Educational Foundations for Dialogue

Dwayne E. Huebner


The Catholic-Jewish Colloquium is a provocative model for thinking about interreligious and multicultural education. The framework for planning and implementation of the Colloquium is readily transferable to other contexts. The Colloquium also illuminates the nature of education and the important role of religious educators in today’s pluralistic culture.

Religious Educators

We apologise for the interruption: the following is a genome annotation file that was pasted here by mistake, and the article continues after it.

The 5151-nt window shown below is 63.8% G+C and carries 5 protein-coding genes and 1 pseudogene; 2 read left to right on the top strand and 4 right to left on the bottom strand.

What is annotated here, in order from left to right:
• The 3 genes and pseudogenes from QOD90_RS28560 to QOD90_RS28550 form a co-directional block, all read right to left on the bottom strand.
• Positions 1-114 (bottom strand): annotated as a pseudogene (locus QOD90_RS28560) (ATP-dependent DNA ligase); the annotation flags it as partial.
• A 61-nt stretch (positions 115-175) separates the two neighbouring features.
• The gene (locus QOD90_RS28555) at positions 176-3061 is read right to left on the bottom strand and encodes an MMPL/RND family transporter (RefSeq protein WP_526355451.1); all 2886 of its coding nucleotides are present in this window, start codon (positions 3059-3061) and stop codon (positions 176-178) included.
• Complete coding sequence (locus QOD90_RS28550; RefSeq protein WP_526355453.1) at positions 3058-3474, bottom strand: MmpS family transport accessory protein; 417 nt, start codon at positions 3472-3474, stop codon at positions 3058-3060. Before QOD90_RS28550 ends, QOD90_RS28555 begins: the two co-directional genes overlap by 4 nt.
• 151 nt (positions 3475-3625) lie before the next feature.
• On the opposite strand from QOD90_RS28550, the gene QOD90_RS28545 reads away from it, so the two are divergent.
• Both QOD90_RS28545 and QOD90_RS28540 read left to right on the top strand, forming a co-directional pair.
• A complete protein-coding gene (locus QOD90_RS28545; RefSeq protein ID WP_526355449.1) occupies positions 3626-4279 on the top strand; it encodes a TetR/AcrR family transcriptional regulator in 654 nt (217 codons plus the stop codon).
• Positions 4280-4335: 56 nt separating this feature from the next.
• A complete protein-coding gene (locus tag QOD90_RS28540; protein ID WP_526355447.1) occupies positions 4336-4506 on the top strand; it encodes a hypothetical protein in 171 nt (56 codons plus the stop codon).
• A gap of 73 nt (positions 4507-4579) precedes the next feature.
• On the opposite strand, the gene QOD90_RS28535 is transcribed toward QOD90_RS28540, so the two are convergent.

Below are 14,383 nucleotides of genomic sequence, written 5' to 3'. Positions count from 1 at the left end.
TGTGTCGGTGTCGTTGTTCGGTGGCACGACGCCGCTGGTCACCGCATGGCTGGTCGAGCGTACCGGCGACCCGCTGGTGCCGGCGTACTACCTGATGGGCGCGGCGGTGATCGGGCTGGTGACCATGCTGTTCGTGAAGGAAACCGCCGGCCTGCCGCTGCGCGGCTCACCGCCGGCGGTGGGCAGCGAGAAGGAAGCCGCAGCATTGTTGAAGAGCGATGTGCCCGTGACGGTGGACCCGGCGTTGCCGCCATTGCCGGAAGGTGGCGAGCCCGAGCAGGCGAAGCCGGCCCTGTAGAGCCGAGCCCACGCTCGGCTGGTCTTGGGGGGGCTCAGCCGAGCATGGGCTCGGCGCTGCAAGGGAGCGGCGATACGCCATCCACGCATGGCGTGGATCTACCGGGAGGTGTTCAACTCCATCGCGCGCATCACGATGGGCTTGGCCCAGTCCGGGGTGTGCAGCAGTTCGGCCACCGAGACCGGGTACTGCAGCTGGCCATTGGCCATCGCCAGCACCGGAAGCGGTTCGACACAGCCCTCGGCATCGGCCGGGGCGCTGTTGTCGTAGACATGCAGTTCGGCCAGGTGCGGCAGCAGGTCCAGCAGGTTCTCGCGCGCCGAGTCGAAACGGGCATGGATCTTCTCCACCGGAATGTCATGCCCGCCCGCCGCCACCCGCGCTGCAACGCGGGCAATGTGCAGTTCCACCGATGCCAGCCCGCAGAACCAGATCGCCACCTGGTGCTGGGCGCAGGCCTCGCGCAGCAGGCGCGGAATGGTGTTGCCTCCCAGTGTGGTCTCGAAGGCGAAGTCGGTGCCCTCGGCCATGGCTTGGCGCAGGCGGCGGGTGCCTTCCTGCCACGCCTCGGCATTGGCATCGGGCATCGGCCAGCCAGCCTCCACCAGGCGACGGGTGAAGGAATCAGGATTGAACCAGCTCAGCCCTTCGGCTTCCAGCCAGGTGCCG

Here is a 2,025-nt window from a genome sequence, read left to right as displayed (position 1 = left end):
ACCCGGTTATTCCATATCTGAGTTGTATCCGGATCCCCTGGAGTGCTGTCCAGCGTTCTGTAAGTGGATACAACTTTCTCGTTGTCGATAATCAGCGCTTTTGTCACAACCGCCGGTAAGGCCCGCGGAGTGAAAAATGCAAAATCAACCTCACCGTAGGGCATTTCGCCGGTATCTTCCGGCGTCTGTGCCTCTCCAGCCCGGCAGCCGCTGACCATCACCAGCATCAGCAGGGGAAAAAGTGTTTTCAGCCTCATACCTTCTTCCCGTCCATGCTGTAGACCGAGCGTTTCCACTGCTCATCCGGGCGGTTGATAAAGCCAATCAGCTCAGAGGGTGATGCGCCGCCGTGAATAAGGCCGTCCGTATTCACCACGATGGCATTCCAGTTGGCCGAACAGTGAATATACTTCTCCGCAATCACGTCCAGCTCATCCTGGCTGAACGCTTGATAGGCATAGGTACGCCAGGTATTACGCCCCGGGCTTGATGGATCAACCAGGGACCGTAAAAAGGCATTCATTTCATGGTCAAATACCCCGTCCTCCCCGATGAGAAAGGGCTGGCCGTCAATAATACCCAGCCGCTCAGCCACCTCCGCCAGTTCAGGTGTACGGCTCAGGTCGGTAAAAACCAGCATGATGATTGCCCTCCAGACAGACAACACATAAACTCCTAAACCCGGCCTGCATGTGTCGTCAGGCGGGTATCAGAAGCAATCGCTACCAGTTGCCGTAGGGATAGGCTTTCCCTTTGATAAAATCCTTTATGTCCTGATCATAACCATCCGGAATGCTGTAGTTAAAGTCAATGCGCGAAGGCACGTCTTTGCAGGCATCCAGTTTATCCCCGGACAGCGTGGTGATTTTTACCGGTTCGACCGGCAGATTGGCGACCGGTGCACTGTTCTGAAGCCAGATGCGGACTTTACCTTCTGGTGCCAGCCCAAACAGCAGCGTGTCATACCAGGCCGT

When thinking of religious education, one usually thinks of curriculum materials and the organization of classes within a community. However, the exciting thing about this Colloquium was the productive relationship between Boys and Lee, and the manner in which they brought into dialogue people from their own religious traditions. They emphasized the importance of team teaching, but the success of the Colloquium was not an outcome of team teaching but of a relationship that led to team teaching. Their relationship indicates that being a religious educator requires the vision and courage to look beyond one’s self and one’s tradition, and to recognize that others and their traditions, can enrich and transform both self and community. Religious educators who only ask what they should teach and then look for curriculum materials for that purpose are not fully living out their vocations. The religious educator educates not only by teaching, but also, and maybe even primarily, by being a mentor and model. Secular education provides few mentors and models, thereby increasing their importance in religious education. The modeling of curiosity, vulnerability, study, and dialogue is a manifestation of a commitment to God and love for neighbor.